In Part A, you used SeqMan NGen to perform the Sanger validation assembly. In this part, you will use SeqMan Pro to visualize the results and to validate the Illumina data using the Sanger trace data.

  1. If you came to this topic directly from Part A, the file Sanger Validation.assembly will already be open in SeqMan Pro. Otherwise, launch SeqMan Pro and use File > Open to open it.
  1. Expand the Report window. The upper half of the report shows the numbers of assembled and unassembled reads, and subsets of these.

The next phase of analysis in SeqMan Pro is to look at variants. The Variant Report (Variant > Variant Report) was used for this purpose in Tutorial 1, Part B. However, the Variant Report is less helpful for the current Sanger Validation assembly, as the assembly contains over 54,000 variants.

Rather than using the Variant Report, you will instead use the Alignment View to visualize the variant results. The Sanger Validation workflow presumes you know where the Sanger reads of interest are located. In this tutorial, you will investigate variants and a potential deletion near position 2,827,522.

  1. In the Project window (“Sanger Validation.assembly”), double-click on the sole contig name to open it in the Alignment View.
  1. In the top left area of the window, click the triangle next to Consensus to instead display the Reference and Majority sequences.

The Majority row only shows bases that differ from those in the Reference (i.e. variants).

  1. Choose Variant > Show Variants. This causes most of the sequence text to fade to light gray, leaving the variants — shown in standard red text — more visible.
  1. Use Edit > Go to Position. Enter a position of 2827522, select the lower radio button and press OK.

The Alignment View is now centered at the chosen position. On the left, note that Illumina and Sanger sequences appear in separate groups, with Illumina data above Sanger.

The current position marks the beginning of a gap in the contig (boxed in red, below) that is not covered by the Illumina paired-end data. In addition, blue letters to the left and right of the gap denote the presence of variant locations in which the Illumina consensus does not match the reference. The Sanger data can be used to corroborate these variants and also allows closure of the gap in the Illumina reads.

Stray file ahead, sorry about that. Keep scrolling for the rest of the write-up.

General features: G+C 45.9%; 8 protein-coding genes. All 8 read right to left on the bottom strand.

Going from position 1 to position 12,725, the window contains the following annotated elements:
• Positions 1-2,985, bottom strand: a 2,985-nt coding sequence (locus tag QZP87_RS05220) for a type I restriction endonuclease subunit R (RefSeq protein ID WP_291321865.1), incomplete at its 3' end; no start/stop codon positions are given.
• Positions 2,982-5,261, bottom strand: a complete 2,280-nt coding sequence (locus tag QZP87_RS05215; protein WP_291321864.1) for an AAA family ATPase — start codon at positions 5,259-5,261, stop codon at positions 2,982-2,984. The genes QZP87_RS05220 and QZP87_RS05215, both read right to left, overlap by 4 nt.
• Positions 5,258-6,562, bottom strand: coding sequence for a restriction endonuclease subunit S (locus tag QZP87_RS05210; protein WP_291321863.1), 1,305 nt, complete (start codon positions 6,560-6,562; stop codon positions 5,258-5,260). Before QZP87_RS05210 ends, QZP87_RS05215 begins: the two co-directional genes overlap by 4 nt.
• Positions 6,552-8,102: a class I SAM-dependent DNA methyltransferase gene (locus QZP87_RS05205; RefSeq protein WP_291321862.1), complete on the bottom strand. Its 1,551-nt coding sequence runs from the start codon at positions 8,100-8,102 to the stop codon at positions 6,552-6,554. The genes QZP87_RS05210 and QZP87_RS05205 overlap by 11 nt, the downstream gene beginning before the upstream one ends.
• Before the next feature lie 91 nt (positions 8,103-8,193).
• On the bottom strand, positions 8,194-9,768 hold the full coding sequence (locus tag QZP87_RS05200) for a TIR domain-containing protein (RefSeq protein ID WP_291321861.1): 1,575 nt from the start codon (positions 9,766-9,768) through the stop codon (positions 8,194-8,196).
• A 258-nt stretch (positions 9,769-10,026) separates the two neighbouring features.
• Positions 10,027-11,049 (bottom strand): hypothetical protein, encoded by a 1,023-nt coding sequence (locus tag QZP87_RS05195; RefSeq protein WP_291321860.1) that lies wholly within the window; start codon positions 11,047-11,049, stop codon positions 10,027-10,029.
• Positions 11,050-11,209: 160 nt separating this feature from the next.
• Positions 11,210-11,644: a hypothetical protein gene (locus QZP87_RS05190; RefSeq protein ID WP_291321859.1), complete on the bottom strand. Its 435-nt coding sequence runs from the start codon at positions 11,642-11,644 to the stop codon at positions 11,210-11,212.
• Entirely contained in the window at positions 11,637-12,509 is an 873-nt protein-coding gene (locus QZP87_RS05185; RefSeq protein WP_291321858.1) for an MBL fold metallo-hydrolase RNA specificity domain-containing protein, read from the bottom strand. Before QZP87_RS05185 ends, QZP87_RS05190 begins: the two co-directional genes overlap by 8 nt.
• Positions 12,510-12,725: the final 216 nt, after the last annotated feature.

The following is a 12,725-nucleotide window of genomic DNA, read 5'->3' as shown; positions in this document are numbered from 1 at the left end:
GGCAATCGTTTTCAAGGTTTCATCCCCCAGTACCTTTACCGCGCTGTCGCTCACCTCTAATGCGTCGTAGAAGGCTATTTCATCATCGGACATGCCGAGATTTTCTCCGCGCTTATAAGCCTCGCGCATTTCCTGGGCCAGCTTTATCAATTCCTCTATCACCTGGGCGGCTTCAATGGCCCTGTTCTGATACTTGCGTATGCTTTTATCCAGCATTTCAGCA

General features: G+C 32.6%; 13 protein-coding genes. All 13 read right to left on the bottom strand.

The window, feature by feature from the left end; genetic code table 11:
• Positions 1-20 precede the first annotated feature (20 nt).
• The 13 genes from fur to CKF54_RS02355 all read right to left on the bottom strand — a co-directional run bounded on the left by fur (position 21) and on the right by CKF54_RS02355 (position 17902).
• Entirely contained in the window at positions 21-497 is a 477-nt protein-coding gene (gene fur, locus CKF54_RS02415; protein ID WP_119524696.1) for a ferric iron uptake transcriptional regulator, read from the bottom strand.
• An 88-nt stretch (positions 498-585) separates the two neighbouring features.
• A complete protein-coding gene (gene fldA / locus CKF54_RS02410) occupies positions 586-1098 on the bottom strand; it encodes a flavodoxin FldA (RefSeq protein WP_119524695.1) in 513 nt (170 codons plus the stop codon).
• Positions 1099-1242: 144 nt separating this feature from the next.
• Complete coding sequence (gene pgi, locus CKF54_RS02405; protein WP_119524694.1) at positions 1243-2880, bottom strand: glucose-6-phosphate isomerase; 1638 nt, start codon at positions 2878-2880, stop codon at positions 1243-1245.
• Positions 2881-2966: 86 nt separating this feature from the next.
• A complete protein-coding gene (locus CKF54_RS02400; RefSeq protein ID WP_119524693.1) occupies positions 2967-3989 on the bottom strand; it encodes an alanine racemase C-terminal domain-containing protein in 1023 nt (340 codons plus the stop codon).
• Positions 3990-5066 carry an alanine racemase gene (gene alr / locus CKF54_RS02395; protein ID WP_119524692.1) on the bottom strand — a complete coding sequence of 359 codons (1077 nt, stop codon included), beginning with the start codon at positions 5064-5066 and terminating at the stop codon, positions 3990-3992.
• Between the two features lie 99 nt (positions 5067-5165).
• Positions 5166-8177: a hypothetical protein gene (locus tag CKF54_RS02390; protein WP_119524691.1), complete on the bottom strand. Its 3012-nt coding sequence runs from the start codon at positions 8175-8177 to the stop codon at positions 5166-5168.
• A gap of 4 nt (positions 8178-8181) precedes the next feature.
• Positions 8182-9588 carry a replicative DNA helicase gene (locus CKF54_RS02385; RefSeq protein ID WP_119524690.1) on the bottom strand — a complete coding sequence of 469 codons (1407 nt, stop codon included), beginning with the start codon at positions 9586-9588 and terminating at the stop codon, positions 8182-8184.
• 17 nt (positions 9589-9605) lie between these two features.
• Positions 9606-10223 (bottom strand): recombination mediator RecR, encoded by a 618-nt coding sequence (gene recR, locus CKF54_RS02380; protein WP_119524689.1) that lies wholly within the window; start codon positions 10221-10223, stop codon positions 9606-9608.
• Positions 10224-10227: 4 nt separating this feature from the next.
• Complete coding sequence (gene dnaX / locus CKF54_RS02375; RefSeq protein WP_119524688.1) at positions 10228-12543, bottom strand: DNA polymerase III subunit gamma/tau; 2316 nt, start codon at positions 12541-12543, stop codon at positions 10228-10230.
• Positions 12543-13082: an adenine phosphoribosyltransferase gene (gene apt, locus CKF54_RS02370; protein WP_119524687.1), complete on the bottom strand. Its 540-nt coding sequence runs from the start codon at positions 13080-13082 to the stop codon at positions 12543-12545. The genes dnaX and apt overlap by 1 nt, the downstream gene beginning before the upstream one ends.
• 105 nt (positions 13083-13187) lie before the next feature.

Next, you will review the Sanger trace data to see if it supports the putative variants ‘C’ and ‘G,’ visible to either side of the boxed area, above. These are positions 2,827,519 and 2,827,561, respectively.

  1. To more easily view the Sanger results, hide the Illumina data by clicking the triangle to the left of Illumina. Then zoom in as far as possible using the Zoom In tool (), located in the top left corner of the Alignment View.
  1. Display trace data for the Sanger sequences by clicking the triangles to the left of each file name. In the image below, the locations of the two putative Illumina variants have been boxed in red.

    Trace data peaks are colored as follows: A=green, G=black, T=pink/red, C=blue. Do the peak shapes and colors in the areas of interest above corroborate the variants at each position?

    • The left peak is called as ‘C’ in 5/5 Illumina sequences and 2/2 Sanger sequences, and is validated by the well-shaped blue peaks in the Sanger trace data.

    • The right peak is called as ‘G’ in 12/12 Illumina sequences and in one of two Sanger sequences. The remaining Sanger sequence calls the position as ‘R,’ which is the ambiguity code for A/G. If you examine the peak associated with the ambiguous call, there is a clear black ‘G’ peak at this position; it overlaps the shoulder of a neighboring ‘A’ peak. Therefore, ‘G’ is probably the correct call.
  1. To confirm the ‘C’ variant, select its column by dragging across the consensus at that position. Right-click on the selection and choose Variant > Confirm Variant. Do the same for the ‘G’ variant.
  1. To see the confirmed variants in the Variant Report, use Variant > Variant Report and click Show All. The confirmed variants appear at the top of the table with checkmarks indicating their statuses. Note that the Impact column shows that both variants are “Synonymous.”

  1. To create a VCF file containing the confirmed variants, choose Variant > Append Checked Variants to VCF. This file can be exported, if desired, using File > Save VCF Variant Report.

Congratulations on completing Tutorial 7. For a complete list of our other available tutorials, click here.

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